Cybersecurity - Three Easy Ways To Improve Your Protection

cyber-attacksCybersecurity is at the top of the list of concerns for businesses.  Cyber attacks seem to be occurring more frequently than ever and taking down businesses throughout the world.  For many businesses, a cyber attack or security breach can quickly impact business compliance with significant IT compliance regulations.  Even companies with enterprise level IT support can benefit from easy and much needed IT security safeguards.  Here are three easy ways to help you safeguard yourself against a cyber attack that literally take only five minutes.

1.  Change Your Passwords

IT professionals say it all the time - change your passwords...OFTEN!  This fast and easy step can save you from a cybersecurity threat.  Set aside time to update your passwords on all of your accounts.  Experts agree that you should have different passwords across all of your accounts.  This ensures that if one of your accounts is hacked, the bad guys have access to only one account, and not all of them.

Forget all those tough passwords too!  The National Institution for Standards and Technology (NIST) recently implemented new password guidelines to help keep you protected.  They suggest keeping passwords simple, long and memorable.  Phrases, lowercase letters and typical English words and objects are suggested when creating passwords.  This is a change from NIST's original recommendations that suggested using unique characters and a mix of lower and uppercase letters.  NIST contends that these longer passwords are harder to crack because they are cryptographically harder to figure out.

Remember, once the baddies have your password, they can impersonate you to send personal emails to friends, family and co-workers and get MORE information.  If they get your social media passwords, cybercriminals can find even MORE sensitive information.  So change your password often, and the longer it is, the better!

2.  Think Before You Click

The most common cybersecurity breaches happen quite by accident.  An email from an old friend or an update to your most often used software comes across the screen.  Most people just click on the email or link without really thinking.  These emails are known as social engineering and are set up to look like they are from a trustworthy source.  Before you click on that email or link though, here are a couple of tips to check first.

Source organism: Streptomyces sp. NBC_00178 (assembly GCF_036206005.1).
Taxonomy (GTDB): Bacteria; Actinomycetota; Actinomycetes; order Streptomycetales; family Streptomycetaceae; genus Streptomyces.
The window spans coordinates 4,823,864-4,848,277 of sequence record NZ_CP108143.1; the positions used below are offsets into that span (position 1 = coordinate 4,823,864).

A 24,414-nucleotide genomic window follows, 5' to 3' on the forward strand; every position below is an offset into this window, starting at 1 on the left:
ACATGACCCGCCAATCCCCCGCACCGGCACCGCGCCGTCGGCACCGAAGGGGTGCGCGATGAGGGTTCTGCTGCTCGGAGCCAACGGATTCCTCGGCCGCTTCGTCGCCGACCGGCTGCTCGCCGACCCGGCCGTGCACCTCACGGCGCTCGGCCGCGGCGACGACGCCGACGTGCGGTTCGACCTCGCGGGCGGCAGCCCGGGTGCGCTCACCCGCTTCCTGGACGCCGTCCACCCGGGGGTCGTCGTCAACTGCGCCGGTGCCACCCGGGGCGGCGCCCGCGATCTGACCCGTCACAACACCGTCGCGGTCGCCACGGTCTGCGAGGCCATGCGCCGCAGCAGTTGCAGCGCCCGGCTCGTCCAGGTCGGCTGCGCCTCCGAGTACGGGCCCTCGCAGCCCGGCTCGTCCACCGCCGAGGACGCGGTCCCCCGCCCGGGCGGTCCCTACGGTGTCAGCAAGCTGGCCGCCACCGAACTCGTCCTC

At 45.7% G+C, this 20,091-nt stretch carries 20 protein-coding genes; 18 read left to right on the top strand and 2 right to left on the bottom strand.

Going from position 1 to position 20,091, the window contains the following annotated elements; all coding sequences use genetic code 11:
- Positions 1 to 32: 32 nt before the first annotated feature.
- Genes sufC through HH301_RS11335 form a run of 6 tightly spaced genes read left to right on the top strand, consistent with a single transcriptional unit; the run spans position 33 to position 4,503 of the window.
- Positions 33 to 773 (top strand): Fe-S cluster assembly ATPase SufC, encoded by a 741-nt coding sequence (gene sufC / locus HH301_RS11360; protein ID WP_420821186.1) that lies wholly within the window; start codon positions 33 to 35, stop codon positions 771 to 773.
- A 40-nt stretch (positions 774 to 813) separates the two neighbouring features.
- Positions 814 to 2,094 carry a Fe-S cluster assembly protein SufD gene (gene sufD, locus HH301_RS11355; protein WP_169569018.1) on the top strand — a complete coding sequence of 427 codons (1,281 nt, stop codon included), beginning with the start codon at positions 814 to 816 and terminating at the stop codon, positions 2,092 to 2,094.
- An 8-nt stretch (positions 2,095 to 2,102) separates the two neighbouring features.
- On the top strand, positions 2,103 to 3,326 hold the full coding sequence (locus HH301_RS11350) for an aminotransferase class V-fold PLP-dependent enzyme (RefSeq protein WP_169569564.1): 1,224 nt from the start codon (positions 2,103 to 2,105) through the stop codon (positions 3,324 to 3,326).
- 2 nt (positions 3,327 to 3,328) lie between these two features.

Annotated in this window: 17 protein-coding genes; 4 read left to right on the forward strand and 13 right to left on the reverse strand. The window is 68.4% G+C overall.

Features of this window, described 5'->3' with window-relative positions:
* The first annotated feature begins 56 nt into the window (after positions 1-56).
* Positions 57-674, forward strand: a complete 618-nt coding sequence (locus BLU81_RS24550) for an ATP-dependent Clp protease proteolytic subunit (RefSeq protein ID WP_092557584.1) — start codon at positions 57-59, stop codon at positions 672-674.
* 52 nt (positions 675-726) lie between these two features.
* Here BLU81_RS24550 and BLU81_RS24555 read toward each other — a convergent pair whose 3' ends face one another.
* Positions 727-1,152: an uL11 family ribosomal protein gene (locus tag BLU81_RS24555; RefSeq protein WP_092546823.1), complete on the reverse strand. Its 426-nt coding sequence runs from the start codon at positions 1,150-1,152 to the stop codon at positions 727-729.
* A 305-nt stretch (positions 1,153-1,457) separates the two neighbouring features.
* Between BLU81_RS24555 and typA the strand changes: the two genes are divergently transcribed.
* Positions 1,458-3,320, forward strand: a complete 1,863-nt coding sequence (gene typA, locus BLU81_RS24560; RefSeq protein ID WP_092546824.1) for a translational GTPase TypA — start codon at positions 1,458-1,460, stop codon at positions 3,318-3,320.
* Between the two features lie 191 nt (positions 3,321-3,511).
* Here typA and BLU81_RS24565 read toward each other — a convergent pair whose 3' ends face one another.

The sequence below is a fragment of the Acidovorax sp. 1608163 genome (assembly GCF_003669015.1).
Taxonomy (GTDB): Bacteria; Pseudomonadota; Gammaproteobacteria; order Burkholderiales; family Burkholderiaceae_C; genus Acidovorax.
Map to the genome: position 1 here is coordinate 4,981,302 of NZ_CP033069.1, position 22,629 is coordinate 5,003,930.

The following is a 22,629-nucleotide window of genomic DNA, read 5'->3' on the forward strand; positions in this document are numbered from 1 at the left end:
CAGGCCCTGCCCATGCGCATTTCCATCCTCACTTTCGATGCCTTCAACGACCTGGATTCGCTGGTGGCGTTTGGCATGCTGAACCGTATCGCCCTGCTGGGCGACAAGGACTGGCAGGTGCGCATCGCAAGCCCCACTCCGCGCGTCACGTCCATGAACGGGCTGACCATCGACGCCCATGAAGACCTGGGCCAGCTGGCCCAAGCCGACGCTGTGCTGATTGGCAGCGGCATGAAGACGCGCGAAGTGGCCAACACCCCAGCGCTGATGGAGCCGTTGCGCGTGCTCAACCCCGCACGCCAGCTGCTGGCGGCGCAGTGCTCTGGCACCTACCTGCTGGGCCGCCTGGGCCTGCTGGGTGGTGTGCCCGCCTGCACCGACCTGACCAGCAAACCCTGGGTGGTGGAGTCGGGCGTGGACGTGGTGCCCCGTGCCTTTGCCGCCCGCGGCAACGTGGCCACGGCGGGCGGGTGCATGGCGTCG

• Check all of the hyperlinks - Take your mouse and hover over the hyperlink in an email.  The actual link will appear.  Make sure that the hyperlink matches the URL you land on after clicking.  Let's say, for instance, you receive an email from your bank.  Hover over the hyperlink in the email and make sure it matches that of your bank.  If it doesn't, DON'T CLICK IT!
  • Check who sent the email - Just as you can hover over hyperlinks to see URLs, you can hover over a name in the from field and see who an email is from.  Let's say your friend Joe Smith emails you, and you know his email is  When you hover over his name, make sure that's the email it's coming from.  If it's not, or you aren't sure, delete the email and move on.  If it is that important, Joe will call you or maybe text.  Better safe than sorry.

3.  Install Updates

Have you ever left your computer on for like three weeks straight, and then you decide to finally power off one night.  The next morning when you arrive at work and turn the computer on, it takes 20 minutes to boot because it has to install 42 updates that you've not yet installed in the last three weeks.  The fact is that these updates are essential to your protection against a cyber attack.  Sure, some updates provide you with a cool new feature, but many times, those updates are upgrading security to protect your network.  New malware comes out every single day, and having outdated security software is as bad as having none at all.  So keep running those updates!

Non-updated software is a vulnerability for your network.  Cyber bad guys can exploit those vulnerabilities by writing code that targets these specific non-updated software instances.  That's because you're not the only one who didn't run the updates.  Lots of people don't do it.  So the one of the easiest ways to get into your network is to target those who haven't run updates.  Once they're in, cybercriminals will steal data and take control over your computer and personal information.  So we'll say it again...RUN THE UPDATE!

For more information on IT security risks and how to protect your company's assets, contact us today at